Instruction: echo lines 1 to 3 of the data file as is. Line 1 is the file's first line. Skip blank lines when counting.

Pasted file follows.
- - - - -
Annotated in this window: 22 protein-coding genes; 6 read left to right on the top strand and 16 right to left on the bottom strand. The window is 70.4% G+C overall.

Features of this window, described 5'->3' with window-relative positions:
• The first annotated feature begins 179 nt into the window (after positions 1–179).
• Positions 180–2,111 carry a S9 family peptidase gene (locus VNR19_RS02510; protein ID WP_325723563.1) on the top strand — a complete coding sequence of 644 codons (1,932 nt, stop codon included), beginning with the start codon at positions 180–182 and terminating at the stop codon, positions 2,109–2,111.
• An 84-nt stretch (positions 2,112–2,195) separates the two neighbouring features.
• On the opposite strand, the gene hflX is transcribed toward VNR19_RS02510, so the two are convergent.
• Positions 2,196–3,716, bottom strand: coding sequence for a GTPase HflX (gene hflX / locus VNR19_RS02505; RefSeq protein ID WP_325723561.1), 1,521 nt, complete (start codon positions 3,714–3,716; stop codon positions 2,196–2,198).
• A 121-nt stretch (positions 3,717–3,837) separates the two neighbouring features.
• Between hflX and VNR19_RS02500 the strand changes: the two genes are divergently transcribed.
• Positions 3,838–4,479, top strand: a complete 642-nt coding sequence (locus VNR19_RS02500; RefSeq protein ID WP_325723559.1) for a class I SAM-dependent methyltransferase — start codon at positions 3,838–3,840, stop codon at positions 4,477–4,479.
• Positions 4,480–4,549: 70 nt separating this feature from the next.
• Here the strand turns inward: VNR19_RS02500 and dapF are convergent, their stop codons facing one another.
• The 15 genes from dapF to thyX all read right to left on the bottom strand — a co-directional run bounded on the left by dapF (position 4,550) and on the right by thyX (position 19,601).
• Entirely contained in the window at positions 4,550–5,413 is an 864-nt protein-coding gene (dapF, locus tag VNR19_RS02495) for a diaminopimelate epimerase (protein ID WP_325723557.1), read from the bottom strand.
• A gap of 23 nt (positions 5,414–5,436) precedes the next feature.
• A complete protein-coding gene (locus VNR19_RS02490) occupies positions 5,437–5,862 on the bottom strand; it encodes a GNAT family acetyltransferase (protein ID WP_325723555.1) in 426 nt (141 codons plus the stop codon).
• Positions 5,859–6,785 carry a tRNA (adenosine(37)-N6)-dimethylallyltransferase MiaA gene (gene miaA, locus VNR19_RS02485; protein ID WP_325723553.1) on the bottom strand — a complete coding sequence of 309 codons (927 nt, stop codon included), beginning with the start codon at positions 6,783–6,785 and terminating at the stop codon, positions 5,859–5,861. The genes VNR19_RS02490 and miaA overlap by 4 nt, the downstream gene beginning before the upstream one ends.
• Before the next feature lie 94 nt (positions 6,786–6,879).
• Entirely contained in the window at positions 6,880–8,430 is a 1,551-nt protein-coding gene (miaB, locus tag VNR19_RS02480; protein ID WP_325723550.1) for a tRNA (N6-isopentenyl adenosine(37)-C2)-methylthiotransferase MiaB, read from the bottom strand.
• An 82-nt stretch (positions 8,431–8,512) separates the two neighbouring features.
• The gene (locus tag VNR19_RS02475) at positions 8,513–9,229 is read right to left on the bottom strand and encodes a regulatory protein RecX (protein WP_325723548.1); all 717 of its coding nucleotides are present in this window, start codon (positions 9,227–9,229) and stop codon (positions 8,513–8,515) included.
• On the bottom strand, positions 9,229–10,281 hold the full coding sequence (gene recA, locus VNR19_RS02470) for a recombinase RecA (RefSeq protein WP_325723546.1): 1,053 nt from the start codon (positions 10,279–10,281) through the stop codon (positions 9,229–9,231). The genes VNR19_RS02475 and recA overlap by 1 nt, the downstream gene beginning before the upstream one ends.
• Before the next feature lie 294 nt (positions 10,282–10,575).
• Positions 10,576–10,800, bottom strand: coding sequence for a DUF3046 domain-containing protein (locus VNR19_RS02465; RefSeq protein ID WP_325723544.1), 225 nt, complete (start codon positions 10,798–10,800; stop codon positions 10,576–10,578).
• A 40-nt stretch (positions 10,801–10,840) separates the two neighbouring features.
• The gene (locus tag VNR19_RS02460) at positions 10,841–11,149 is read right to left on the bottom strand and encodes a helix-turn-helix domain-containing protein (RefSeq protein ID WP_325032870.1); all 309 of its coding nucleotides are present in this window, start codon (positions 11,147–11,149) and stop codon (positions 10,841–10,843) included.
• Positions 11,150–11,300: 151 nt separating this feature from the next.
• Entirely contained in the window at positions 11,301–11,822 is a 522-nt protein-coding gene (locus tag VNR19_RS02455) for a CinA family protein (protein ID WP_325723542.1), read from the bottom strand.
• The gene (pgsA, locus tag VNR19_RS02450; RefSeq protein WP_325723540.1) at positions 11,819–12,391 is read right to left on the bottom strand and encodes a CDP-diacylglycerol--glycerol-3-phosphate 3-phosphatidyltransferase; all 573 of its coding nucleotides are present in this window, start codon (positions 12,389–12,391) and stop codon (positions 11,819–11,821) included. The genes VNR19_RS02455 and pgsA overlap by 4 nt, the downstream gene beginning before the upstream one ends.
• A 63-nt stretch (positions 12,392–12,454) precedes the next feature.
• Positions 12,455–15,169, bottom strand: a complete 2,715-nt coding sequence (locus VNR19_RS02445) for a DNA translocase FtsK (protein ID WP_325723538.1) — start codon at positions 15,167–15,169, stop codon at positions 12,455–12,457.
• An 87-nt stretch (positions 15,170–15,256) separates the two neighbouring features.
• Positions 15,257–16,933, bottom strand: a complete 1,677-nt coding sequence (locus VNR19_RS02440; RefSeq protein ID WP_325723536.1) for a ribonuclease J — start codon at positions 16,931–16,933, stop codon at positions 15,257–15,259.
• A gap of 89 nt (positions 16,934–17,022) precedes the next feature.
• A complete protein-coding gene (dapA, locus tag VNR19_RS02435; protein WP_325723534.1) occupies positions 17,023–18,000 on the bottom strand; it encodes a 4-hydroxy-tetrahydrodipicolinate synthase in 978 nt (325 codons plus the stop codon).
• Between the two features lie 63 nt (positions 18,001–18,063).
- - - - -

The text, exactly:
Annotated in this window: 22 protein-coding genes; 6 read left to right on the top strand and 16 right to left on the bottom strand. The window is 70.4% G+C overall.

Features of this window, described 5'->3' with window-relative positions:
• The first annotated feature begins 179 nt into the window (after positions 1–179).